So, where to find the inspiration for creating engaging content? There is certainly no shortage of content in the world. One hundred hours of video are uploaded to YouTube every minute! There are 172,000 new blogs and 60 million Instagram photos created every day, and every year, more than 2 million new books are published.

In a world overloaded with information, it’s clear what won’t drive engagement: Content that lacks emotion, enthusiasm, and relevance is going to be tossed aside like an empty can on the side of the road.  On the other hand, brands and storytellers that tap into the essential and relevant hopes and passions of their customers will find audiences magnetically drawn to their content.

Red Bull is probably the archetype brand for linking the passion of their users directly with their marketing events. In fact, in many respects, Red Bull has become an event company that happens to sell energy drinks. In 2013, when skydiver Felix Baumgartner successfully jumped from 24 miles above the earth with his suit covered in Red Bull logos, Red Bull shattered the previous YouTube livestreaming record, with more than 8 million concurrent viewers.

Before you start conscripting skydivers from around your company, fortunately, there are many other powerful ways to link the passion of your customers to the inherent passion of your company and brand. For example, Toms shoes is another noteworthy example of a brand that has connected to people in around their passions – in this case, donating a pair of shoes in the developing world for each pair a customer purchases.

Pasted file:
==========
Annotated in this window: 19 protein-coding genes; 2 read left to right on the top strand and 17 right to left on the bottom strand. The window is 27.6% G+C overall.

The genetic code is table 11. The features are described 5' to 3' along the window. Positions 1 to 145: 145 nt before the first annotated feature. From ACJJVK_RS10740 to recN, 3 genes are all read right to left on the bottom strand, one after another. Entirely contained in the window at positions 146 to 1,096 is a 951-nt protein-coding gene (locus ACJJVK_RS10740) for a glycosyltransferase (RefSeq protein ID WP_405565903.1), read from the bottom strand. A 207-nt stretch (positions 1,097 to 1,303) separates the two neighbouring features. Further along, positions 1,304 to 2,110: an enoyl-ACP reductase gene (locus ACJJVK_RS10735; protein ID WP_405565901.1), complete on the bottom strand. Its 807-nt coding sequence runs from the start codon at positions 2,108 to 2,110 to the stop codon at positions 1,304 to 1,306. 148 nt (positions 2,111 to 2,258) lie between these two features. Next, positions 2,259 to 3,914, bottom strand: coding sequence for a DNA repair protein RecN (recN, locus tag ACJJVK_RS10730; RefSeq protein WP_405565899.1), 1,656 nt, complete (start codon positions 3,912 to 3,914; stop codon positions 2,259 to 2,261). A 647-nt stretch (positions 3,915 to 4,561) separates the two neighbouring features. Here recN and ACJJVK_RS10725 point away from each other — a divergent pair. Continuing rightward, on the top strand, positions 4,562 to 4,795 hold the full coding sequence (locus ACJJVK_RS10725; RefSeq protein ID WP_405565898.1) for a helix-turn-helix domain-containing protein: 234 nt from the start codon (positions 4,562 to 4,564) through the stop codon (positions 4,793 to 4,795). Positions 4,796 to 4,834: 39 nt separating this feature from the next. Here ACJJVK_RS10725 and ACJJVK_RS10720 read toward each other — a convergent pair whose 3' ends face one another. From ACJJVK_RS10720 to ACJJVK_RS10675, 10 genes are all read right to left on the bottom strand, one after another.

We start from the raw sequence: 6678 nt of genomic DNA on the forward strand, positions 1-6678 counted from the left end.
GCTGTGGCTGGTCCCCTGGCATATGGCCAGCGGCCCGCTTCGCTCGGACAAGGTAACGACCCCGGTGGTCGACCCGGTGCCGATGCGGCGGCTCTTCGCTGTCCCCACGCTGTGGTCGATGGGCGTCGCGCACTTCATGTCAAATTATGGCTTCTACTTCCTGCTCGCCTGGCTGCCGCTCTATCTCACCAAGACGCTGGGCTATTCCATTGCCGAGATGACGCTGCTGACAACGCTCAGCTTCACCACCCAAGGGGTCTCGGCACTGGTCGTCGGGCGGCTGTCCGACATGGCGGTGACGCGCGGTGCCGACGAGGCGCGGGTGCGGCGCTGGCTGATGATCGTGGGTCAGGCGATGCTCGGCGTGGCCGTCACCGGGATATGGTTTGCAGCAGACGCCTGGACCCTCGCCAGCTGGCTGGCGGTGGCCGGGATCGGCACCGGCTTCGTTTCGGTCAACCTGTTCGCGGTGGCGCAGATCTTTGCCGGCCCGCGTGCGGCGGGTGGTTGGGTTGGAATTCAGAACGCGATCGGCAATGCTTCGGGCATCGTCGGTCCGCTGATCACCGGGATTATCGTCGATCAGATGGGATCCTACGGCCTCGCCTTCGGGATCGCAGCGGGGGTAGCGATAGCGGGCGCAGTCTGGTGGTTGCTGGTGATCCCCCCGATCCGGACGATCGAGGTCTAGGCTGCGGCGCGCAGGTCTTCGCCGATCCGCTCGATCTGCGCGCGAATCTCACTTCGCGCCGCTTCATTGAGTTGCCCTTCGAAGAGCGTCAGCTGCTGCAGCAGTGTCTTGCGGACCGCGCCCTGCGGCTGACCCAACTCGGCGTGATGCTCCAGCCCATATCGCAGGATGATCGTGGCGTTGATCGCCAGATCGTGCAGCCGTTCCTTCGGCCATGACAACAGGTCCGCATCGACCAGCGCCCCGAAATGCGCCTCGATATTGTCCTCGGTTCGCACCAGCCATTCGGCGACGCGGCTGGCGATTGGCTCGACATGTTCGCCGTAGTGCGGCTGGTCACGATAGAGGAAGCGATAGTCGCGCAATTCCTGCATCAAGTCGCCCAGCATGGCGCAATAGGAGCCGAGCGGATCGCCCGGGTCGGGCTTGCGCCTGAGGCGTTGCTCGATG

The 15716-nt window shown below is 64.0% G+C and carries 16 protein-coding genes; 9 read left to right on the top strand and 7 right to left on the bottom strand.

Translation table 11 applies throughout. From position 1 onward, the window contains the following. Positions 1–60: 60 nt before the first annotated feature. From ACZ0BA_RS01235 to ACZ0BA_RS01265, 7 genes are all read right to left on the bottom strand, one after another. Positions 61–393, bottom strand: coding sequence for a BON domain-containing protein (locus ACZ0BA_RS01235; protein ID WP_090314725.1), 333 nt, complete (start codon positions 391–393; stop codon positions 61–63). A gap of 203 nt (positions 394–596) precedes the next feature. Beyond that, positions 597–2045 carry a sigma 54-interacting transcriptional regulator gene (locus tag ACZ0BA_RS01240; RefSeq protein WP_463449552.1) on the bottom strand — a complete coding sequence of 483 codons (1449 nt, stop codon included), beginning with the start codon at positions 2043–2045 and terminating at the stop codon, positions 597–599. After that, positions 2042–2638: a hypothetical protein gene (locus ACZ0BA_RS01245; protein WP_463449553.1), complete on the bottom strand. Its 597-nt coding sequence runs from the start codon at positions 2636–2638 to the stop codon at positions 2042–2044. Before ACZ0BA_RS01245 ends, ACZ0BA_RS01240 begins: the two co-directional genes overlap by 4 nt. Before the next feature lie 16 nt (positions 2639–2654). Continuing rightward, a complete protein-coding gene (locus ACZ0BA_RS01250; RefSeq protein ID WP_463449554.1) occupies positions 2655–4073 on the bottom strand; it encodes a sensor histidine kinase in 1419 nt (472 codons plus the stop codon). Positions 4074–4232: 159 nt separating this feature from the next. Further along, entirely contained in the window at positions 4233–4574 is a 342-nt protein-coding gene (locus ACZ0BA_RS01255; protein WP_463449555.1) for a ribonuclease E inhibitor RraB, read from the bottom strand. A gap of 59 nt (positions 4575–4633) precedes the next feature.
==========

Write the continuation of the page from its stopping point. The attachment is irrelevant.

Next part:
Many successful Kickstarter marketing campaigns are also built around tapping into an inherent passion. The Roast-Grind-Brew Coffee Maker by Bonaverde is just one of many such campaigns.  After creating more than 130 prototypes, the Bonaverde team from Berlin was able to raise more than $600,000 from backers around the world who are passionate about making the freshest coffee possible.


It is not at all surprising that marketing is undergoing a dramatic transformation as content creation and sharing explode across channels and around the world.  For marketers, this means that it is time to reexamine the fundamental principles that guide content creation and strategy and embrace the lessons of these powerful and surprising 4 Ps:

  • Picasso
  • Pixar
  • Palmanova
  • Passion

So, the next time you are creating marketing content and want to produce something that stands out – don’t think like a marketer! Instead, slam down a Red Bull, get out your paint brushes, and shout “To Infinity and Beyond!” Then start small and see what happens. The results might just end up being out of this world!



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Jim Walker

Jim Walker

Jim Walker is Director, Marketing Strategy at Cadient, a Cognizant Company. Jim provides innovative marketing insights for a wide range of clients, as well as leading Cadient’s content marketing strategy. He is particularly interested in helping brand teams effectively leverage their digital content. He can be reached at